Professor Mark Diesendorf of the Institute of Environmental Studies at the University of New South Wales in Sydney Australia stated in the debate on the Renewable Energy Access website,

“When RE substitutes for fossil fuel, it reduces CO2 emissions. Even PV without batteries can substitute for some intermediate and peak load fossil fuel...According to modeling by my group and others, wind power can replace base-load power stations with the same annual electricity generation.”

I was unable to gain access to either the modeling he mentions or any other research to back up his claims. However, in the UK, wind farms are able to compete on the power pool market which would suggest that they are replacing other types of generation. Perhaps they are replacing fossil fuel generators that have not been built as a result of their capacity, but it does not necessarily follow that existing stations are reducing fuel usage due to increased wind generation.

P. Denholm and R. Margolis at National Renewable Energy Laboratories in the US had this to say about energy storage. It

“represents the ultimate solution to the problems of intermittence. Not only could energy storage absorb excess PV generation, but it could also aid in increasing the overall flexibility of electric power systems by decreasing dependance on traditional base load generation.” 4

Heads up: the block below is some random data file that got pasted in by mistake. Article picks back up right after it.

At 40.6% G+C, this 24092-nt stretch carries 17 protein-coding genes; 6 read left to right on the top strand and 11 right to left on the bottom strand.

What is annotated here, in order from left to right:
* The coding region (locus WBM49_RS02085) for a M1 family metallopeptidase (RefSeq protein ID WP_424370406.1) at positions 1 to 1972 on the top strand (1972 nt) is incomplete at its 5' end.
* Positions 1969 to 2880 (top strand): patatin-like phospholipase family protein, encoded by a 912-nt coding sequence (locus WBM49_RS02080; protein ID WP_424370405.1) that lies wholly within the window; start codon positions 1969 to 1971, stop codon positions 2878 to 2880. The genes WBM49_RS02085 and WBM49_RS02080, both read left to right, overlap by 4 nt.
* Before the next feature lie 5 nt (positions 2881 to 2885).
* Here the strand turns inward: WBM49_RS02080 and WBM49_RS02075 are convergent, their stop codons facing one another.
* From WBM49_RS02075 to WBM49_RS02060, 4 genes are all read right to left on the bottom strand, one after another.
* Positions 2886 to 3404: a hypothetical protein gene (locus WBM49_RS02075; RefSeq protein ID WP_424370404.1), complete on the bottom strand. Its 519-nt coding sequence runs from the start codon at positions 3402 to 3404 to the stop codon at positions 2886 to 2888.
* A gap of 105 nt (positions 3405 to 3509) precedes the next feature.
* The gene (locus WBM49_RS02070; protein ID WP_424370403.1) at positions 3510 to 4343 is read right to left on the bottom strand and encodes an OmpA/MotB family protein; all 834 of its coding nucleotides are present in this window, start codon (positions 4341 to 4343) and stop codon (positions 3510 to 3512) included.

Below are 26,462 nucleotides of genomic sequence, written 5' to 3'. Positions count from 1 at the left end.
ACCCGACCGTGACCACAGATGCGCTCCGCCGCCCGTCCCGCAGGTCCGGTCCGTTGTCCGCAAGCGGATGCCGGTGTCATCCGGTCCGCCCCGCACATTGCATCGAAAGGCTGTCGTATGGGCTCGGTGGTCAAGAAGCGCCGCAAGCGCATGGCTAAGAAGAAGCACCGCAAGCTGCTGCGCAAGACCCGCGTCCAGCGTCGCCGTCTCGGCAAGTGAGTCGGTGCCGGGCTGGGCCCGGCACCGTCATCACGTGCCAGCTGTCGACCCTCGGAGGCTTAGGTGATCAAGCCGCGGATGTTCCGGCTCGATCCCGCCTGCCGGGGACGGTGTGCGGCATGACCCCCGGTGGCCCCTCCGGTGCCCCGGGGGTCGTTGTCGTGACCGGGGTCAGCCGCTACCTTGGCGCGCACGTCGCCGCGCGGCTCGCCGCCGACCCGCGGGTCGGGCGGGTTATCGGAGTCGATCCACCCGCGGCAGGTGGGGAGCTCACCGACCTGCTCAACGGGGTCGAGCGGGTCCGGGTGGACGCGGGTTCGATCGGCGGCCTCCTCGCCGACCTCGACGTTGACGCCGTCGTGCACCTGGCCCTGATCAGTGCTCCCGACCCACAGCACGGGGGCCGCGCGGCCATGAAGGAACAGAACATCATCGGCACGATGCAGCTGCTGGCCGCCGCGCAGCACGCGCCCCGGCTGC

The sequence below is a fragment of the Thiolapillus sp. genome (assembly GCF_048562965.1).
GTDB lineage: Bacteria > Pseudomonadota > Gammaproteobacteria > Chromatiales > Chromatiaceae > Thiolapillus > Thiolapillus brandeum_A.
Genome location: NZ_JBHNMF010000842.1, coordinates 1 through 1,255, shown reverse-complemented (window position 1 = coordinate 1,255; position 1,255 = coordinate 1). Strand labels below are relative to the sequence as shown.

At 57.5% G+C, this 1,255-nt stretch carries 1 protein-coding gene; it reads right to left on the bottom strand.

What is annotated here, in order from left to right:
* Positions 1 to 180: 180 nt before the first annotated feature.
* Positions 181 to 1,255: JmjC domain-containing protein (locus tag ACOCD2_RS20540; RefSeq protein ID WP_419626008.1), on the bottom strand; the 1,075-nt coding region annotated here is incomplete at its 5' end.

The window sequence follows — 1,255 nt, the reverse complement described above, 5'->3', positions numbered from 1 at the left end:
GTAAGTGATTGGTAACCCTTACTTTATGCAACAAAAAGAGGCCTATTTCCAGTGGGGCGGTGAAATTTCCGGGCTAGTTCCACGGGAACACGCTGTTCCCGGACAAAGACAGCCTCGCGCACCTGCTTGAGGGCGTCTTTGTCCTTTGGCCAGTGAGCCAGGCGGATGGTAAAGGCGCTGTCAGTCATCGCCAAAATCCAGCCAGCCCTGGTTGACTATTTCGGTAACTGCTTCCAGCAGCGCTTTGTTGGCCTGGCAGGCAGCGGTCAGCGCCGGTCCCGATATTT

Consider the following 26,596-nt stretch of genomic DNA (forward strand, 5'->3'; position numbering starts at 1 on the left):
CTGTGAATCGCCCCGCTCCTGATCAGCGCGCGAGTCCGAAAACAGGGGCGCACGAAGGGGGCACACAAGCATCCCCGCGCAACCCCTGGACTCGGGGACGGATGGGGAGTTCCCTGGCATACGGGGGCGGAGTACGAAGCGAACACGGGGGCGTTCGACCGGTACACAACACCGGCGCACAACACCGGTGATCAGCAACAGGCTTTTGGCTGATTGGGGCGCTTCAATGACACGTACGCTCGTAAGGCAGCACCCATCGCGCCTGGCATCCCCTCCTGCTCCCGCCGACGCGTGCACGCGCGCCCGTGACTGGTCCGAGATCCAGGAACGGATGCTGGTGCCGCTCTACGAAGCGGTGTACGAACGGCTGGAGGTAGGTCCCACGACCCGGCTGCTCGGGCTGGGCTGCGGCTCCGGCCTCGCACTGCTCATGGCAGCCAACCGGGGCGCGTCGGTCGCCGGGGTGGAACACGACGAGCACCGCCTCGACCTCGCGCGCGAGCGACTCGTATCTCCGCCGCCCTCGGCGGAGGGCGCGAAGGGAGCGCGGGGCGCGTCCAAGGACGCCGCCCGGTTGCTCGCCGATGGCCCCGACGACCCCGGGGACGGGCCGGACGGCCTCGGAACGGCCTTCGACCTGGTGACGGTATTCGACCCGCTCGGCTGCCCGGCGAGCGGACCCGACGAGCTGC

Anyone involved in micro-generation at any level would do well to consider techniques of energy storage as a means of improving the performance of systems and thus climate change amelioration. Should homeowners be made aware of the issues surrounding carbon impacts of installed systems? Should ecological footprints and energy performance reports assume that carbon reductions automatically occur with installation of grid tied PV or for that matter efficiency improvements? This debate raises questions about the effect of attempts to cut electrical energy use at any level. Would the political will to pursue efficiency targets and PV installation be diminished if it meant making drastic changes in lifestyle and shutting down power plants? Would increased grants and subsidies to cut fossil fuel use directly, such as solar thermal installations and public transport, be more efficacious?